Rat City Rollergirl: Roller derby is more than fishnets, lipstick
By Anya Heels
Jaime Salazar, also known as Anya Heels of the Rat City Rollergirls, is a Washington native who went to North Kitsap High School in Poulsbo (class of 1998) and Eastern Washington University (class of 2002). When she's not playing roller derby, she spends her time working for a software company as atrade show and event coordinator.
“You play ROLLER DERBY?”
That’s the typical reaction when people find out that I’m a Rat City Rollergirl. Not long ago, the next questions would be about my skate name, the sport’s likeness to wrestling, and how many people I’ve clothes-lined on the track.
To which I reply; “Anya Heels … none at all … and never – or at least not intentionally or without a trip to the penalty box.”
Thankfully, times are changing. There is a lot more to roller derby than the fishnets and lipstick. And more people are recognizing our sport as a legitimate athletic endeavor.
Sure, we still wear the fun uniforms and skate under stage names, but our fans are evolving with modern roller derby, especially at the all-star level.
The fans we encounter at all-star games are different. They’re not just friends and family members of skaters. They’re hard core fans of the game who know the ever-changing rules, love the strategy and appreciate skaters for their athleticism.
I’m no stranger to athletics, team sports or competition. I’ve been skating since I was a kid. I spent several years speedskating during my childhood. I started out as a rink rat, just a kid with an annual pass and the need for speed. When the rink ref threatened to throw me out for skating too fast at open sessions, the speed-team coach suggested that I drop by practice to check it out. I quickly fell in love with racing and skated in the youth sprints for a few seasons until a family move took me away from the sport.
I continued to play sports through my adolescence, kept myself occupied with several different sports until I found the field events (shot put, discus) in track. Much like speedskating, I stumbled upon it by accident.
I was a baby-sitter for my middle school’s throws coach, and he constantly nagged me about coming out to give the field events a try. I’ll be honest; I had never given thought to chucking steel balls and wooden discs around for fun. I gave it a shot (pun intended) and as it turns out, I was all right at it.
A lot of training and commitment led me to the state tournament years later, where I took first place. That accomplishment caught the attention of a lot of collegiate track and field coaches, and before I knew it, I was signing paperwork for a full-ride athletic scholarship. I’m proud to say I took the conference championship and still hold several meet and school records to date. (I check every now and then just to make sure!)
The preparation and perseverance required to achieve milestones like this are no different than what it takes to excel in the sport of roller derby. If anything, my new passion takes more. We balance full-time jobs, families, social lives and the growing and changing demands associated with playing this new iteration of derby.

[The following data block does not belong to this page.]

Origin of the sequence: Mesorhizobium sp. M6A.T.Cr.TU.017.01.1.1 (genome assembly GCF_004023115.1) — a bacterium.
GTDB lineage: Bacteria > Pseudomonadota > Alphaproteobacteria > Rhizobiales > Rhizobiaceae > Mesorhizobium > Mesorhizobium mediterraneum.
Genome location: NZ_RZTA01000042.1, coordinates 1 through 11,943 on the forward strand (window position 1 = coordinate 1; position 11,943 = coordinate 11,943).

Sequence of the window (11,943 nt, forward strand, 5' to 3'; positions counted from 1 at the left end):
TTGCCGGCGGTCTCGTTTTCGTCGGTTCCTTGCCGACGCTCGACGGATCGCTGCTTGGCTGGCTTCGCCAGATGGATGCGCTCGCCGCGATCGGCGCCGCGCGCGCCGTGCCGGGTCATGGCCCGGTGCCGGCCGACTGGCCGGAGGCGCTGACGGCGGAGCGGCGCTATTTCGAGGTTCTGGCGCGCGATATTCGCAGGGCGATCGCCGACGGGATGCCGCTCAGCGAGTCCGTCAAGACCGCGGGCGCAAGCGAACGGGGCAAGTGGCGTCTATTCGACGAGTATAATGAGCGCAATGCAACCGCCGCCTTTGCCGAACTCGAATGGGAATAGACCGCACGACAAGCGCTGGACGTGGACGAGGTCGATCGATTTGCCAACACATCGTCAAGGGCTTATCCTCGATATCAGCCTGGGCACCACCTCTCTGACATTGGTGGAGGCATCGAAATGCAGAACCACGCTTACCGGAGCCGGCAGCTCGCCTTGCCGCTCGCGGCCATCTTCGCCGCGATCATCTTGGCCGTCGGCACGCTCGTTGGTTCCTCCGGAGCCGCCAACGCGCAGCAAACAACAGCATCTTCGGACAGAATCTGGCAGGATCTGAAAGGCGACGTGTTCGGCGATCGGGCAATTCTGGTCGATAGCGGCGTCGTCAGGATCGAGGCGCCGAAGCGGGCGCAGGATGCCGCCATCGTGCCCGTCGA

One of the facets I enjoy most is that I get to experience two different sides of the sport by playing for both a home team and the traveling all-star team. On my home team I enjoy the team themes, the local fan base, indulging in my derby persona and the experience of mentoring new players.
The experience I’ve had as an all-star is very different. It’s more competitive, with intense strength and conditioning requirements, the game strategies stretch far beyond what you might experience on a home team and of course the strain (and fun) associated with domestic and international travel makes a big difference as well.
Last season was by far the most challenging in my all-star team history. The 2012 season was our team’s best shot at making it to the national championships. We developed strong strategies nobody had seen before, an off-skates strength and conditioning schedule that could rival that of professional teams and a brutal game schedule to prepare us for the finals. Every practice and drill was calculated to help us earn a spot in the bracket. We fought hard and came home from the regional tournament with a top five placement, but not quite good enough to qualify for nationals. With more work and devotion, 2013 will prove to be our year.
This sport has come a long way since the first version of roller derby to hit your TV in the 1950s, ’60s, and ’70s, and I’m proud to be a part of it. One day I hope to see roller derby in the Olympics.
Regardless, it has been an experience I’ve cherished. Some of us have been lucky enough to enjoy international travel, play in front of a sold-out KeyArena, and feel the pride associated with being an accomplished, but not-yet-professional athlete.
The Rat City Rollergirls’ next bout is March 16 at 5:30p.m. at KeyArena. For more information, go to www.ratcityrollergirls.com.
Don’t miss The Seattle Times live chat Wednesday at noon with Rat City Rollergirls Belle Tolls and Tempura Tantrum at www.seattletimes.com/sports.
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